Art Gallery (Horse Art)
The trip to the AERC National Championship at Red Rock, Nevada, afforded me the pleasure once again of passing through the Lassen National Forest. I always look forward to the trip because I can sit back and enjoy the ride.
Once above 5,000 feet elevation there are
many straight stretches of highway in excess of a mile. The fall
colors and fast moving waters of the world famous Hat Creek pass
by. Golden leaves of Aspen shimmer in the breeze awaiting the
first rains and the spring melt of winter snows. Fall is always
great because it is as though spring and summer have done their
work and the forest is waiting for winter to do its work.
Let the horse take you for a ride.
Training a horse is so easy that it is difficult. As riders,
we miss many of the simple signals sent by the horse not to mention
the subtle ones we send unknowingly. Let the horse take
you meanssitting still, centered, balanced, thigh
and seat contact only, slack reins and no guiding. Its
a simple test and exercise to determine how well your horse is
prepared. So, where is the challenge? Simply put, its a
test to determine who has the responsibility for rate and steering.
If the rider guides or rates the horse, the rider is being used
as a crutch. So, unless the rider has prepared the horse properly
to rate and guide, we have pilot error.
How many times have we heard, I just let him go at the start until he slows himself down, or My arms get so tired from him pulling on me that I think they are going to fall off. Heres a classic. He goes out strong for a while then he slows down on his own Well, yes, sometimes he has a metabolic problem and I get pulled. The problem with the last statement is the word I. The rider is worried about his accomplishments and the horse just happens to be there.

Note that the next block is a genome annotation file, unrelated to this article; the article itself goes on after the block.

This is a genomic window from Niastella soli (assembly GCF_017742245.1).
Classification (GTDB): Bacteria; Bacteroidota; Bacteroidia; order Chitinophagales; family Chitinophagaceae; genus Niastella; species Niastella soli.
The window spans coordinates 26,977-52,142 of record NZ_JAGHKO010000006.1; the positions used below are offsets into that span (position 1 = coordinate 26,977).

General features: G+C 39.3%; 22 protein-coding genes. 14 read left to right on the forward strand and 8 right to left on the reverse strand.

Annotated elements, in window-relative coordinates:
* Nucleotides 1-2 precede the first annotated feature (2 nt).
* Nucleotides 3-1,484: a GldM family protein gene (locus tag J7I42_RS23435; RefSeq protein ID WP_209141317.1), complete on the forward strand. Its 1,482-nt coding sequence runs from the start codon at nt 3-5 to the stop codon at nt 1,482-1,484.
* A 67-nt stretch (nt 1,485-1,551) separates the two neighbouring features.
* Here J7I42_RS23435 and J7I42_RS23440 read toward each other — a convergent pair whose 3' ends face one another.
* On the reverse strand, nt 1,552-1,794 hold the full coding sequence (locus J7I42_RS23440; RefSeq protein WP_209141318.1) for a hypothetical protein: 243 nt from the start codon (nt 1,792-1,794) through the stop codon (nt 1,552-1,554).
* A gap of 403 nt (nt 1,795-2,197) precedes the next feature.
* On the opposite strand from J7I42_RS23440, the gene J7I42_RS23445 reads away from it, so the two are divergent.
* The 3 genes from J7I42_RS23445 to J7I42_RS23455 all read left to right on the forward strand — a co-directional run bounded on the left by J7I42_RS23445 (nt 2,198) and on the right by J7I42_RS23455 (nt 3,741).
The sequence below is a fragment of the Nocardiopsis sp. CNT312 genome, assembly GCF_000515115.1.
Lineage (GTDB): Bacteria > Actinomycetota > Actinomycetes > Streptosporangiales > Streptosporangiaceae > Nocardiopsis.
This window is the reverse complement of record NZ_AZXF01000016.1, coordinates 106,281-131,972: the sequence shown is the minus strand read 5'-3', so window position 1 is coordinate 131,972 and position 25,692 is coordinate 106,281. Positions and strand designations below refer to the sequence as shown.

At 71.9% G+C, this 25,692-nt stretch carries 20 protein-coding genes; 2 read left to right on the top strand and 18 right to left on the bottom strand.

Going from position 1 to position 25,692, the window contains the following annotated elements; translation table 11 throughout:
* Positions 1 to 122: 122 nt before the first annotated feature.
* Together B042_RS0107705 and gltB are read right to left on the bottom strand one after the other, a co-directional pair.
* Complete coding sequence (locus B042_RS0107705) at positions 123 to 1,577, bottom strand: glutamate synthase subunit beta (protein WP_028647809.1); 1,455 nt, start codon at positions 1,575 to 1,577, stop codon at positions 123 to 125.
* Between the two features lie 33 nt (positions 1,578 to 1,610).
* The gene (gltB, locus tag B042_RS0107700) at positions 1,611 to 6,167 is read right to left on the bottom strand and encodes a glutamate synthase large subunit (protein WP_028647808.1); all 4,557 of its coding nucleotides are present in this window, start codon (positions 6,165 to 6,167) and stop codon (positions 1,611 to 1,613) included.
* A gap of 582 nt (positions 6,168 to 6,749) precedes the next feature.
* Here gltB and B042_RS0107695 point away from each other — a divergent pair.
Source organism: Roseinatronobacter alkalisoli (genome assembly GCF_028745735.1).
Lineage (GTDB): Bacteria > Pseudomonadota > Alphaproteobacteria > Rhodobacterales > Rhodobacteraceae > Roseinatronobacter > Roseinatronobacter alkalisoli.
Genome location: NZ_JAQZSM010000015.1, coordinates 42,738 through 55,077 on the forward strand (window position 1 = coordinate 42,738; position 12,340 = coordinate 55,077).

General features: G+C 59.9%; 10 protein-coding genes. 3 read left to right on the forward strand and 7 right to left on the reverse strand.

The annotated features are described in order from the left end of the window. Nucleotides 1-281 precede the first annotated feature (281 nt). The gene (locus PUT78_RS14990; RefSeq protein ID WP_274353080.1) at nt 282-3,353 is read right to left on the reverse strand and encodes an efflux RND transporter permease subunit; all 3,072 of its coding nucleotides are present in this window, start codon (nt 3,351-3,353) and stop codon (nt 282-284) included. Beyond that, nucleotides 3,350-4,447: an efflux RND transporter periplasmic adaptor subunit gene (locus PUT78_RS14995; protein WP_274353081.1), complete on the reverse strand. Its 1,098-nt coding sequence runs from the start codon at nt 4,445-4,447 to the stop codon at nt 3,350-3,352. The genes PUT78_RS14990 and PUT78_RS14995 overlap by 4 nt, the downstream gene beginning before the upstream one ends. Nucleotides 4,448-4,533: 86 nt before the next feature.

So, how do we prepare our horse to rate
himself in the trot and canter? Simple, the rider is always the
leader and has control. The rider never allows the horse to choose
the speed. Good mental preparation will result in physical conditioning,
and the natural speed of the horse will show over time; therefore
training for speed is never an issure.
The horse who is thinking about going someplace
is in control. He should be thinking, Where are we going
now, how fast, whats next? Those are the thoughts
a well prepared horse should be thinking. My quarter horse mare,
Plenty, tested me at the Cuyama Multi-day ride in March. It took
us three hours to travel two miles. She was pushing, trying to
break and walking on eggs the whole time. I decided I was going
to wait her out which really tested my patience and skills. It
would have been many times worse next time. I am the leader.
There were many times where she only took 2-3 steps on a slack
rein followed by a single rein stop. I had to disengage her hind
quarters, wait for her feet to stop, get soft in the face, then,
the release, not before. Finally she came to me and the rest
of the day was easy. I could then ask her to trot and she would
come back to me at anytime. The next day there was never a problem.
Let the horse take you for a ride and he will tell you what needs to be done. Can you hear him now?